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April 24, 2007

"Republican" economic policy vs. "Democrat" economic policy

From time to time we see attempts to compare how well the economy has performed under Republican presidents versus Democrat presidents. An example is this multi-entry extravaganza at Angry Bear. Michael Kinsley's analysis is here.

I've always thought such comparisons are at best extremely problematic and at worst completely useless. The problem is that most of the stupidest government actions have short-term benefits, but their large, painful costs don't appear until years, even decades, later. Inflationary pressure that begins late in LBJ's presidency becomes something Nixon has to deal with. Serious inflation under Carter becomes something Reagan has to deal with. Underfunding of defense and national security under Clinton becomes something GW Bush has to deal with.

Another example: it's taken almost 40 years for the bill from the dopey unindexed AMT to come due but now it has. While there's a certain grim satisfaction in watching Democrats from high-tax states try to fix the AMT, especially given their announced pay-as-you-go reform, it really isn't funny.

But perish the thought that I am partisan about this. This post is prompted by a Wall Street Journal editorial (may require subscription) about the action of a Republican governor. Florida governor Charlie Crist, in combination with a Republican legislature, enacted a

. . . "reform" designed to lower the price of insurance by making the state a larger player in the market and undercutting private insurers. The new law allows state-run Citizen's Property Insurance -- intended to be an insurer of last resort -- to compete directly with private companies. . . .

Large numbers of homeowners are now turning to Citizen's, which itself is only able to offer lower premiums because of its implicit taxpayer guarantee, and because its actuarial assumptions reside in la-la land. Citizen's likes to say it will have $8 billion with which to pay claims, but it rarely notes that much of this is a line of credit. Between such credit and its bonding authority, what Citizen's really has is the potential to rack up huge liabilities that will have to be paid by someone when the next storm surge comes ashore.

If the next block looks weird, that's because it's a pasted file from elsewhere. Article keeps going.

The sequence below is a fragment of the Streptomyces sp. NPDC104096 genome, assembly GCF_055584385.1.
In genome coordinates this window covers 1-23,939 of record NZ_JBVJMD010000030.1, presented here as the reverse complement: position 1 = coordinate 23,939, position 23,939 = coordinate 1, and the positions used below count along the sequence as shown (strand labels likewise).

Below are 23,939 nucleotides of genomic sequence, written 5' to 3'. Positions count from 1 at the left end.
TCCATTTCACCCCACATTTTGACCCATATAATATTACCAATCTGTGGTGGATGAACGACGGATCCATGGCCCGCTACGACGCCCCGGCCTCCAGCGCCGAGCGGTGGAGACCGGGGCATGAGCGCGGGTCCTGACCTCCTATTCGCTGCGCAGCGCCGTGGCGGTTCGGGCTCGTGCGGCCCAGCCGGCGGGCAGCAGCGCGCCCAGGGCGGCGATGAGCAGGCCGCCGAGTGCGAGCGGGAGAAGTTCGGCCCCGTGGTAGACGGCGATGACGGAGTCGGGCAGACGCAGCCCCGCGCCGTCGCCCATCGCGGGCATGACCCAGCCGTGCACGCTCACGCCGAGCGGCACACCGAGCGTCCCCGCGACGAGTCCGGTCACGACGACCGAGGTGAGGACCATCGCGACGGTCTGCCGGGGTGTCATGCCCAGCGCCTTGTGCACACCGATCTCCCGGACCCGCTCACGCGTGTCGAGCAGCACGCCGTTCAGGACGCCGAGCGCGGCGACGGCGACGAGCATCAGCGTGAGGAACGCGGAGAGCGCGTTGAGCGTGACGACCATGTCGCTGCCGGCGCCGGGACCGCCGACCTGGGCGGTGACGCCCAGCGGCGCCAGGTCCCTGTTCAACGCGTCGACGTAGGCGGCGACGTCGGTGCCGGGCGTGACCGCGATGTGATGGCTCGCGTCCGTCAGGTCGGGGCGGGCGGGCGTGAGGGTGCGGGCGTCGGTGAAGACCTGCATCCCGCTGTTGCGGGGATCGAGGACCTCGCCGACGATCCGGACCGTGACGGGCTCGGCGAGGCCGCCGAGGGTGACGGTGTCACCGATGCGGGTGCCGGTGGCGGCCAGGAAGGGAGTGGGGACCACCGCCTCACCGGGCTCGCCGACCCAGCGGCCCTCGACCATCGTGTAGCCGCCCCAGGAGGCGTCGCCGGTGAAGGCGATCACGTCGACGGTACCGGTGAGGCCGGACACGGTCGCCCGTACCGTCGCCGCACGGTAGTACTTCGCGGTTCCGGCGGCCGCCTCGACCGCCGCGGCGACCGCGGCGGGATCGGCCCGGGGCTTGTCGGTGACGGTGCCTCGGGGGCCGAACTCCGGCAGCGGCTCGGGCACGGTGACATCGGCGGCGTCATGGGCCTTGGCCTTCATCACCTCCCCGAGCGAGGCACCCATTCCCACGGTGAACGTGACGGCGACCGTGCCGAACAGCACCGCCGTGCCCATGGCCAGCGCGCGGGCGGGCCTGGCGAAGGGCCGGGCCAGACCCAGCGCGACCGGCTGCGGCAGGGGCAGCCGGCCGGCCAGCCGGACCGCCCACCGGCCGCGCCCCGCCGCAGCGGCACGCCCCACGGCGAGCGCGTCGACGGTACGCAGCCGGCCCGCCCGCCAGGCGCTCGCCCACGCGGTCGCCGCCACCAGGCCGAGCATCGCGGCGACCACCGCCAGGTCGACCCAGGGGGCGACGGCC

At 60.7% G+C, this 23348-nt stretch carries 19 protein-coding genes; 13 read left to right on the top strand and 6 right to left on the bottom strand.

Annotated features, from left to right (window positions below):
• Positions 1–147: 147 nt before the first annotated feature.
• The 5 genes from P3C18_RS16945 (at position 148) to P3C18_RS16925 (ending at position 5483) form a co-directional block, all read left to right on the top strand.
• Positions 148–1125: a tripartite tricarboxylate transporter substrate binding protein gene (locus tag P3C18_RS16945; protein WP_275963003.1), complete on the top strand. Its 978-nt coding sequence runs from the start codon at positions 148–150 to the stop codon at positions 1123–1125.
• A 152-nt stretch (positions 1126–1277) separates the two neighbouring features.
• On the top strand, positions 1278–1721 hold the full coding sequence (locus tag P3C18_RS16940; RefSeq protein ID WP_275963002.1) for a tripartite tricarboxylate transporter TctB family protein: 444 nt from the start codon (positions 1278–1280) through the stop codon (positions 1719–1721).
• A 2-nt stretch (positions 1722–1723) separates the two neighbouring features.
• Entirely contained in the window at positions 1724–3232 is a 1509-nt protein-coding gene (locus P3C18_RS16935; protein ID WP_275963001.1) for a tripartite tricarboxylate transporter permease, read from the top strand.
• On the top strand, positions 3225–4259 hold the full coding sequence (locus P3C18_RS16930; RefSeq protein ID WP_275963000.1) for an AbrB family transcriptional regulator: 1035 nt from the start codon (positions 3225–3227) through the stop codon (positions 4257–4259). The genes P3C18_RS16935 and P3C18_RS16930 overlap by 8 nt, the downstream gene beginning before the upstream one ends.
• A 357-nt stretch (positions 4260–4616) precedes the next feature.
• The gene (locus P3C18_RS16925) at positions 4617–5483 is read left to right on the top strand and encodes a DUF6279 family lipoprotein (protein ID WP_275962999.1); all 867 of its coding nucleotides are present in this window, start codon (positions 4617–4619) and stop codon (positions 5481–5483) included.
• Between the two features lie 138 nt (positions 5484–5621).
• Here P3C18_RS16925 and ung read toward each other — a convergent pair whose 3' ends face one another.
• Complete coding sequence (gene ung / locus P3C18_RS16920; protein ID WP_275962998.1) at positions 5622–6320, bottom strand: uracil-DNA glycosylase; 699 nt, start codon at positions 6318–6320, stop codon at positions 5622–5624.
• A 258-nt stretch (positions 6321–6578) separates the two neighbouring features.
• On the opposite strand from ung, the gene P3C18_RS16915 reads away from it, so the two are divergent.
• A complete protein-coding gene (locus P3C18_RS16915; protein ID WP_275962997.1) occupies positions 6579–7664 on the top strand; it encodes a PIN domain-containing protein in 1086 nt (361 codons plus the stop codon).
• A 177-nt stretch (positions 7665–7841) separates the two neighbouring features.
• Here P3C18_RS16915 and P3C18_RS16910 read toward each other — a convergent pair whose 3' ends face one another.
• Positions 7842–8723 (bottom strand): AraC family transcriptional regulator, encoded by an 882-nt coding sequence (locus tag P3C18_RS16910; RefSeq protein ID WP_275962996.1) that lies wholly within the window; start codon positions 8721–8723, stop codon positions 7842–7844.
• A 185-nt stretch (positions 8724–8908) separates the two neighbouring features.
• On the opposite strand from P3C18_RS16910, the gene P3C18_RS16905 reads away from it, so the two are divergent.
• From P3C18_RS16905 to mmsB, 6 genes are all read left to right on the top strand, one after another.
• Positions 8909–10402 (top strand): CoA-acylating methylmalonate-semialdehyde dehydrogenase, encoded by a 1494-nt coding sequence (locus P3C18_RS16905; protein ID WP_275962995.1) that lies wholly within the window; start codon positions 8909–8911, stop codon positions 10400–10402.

Right now Crist looks like a hero. But if some future governor--maybe a Democrat--has to confront a staggering cost from this foolish policy, will that governor be responsible?

At the very least, such "Republican vs. Democrat" comparisons should be computed on an almost program by program basis. Which would be enormously difficult. And which I haven't seen done.


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Ted Craig

Of course, all this assumes the government has a much larger impact on the economy than it probably does. For example, the glory days of Kennedy-Johnson were a time when U.S. auto companies controlled more than 80 percent of the U.S. market.


FYI - You can get free access to that Wall STreet Journal article with a free Netpass from

This was on the news yesterday

david foster

Yeah, these comparisons fail to consider the time delays between decisions and their effects. An economy is like a large ship--you can call for "full right rudder," but it will be awhile before the course actually changes significantly.

"Selling the tracks" is an expression sometimes used in business in reference to those who show short-term results by harming the future of the enterprise. It's probably easier for a leader to get away with selling the tracks in government than in business--even though it happens plenty in business--because of the absence of accrual accounting and a market discounting mechanism in the former.

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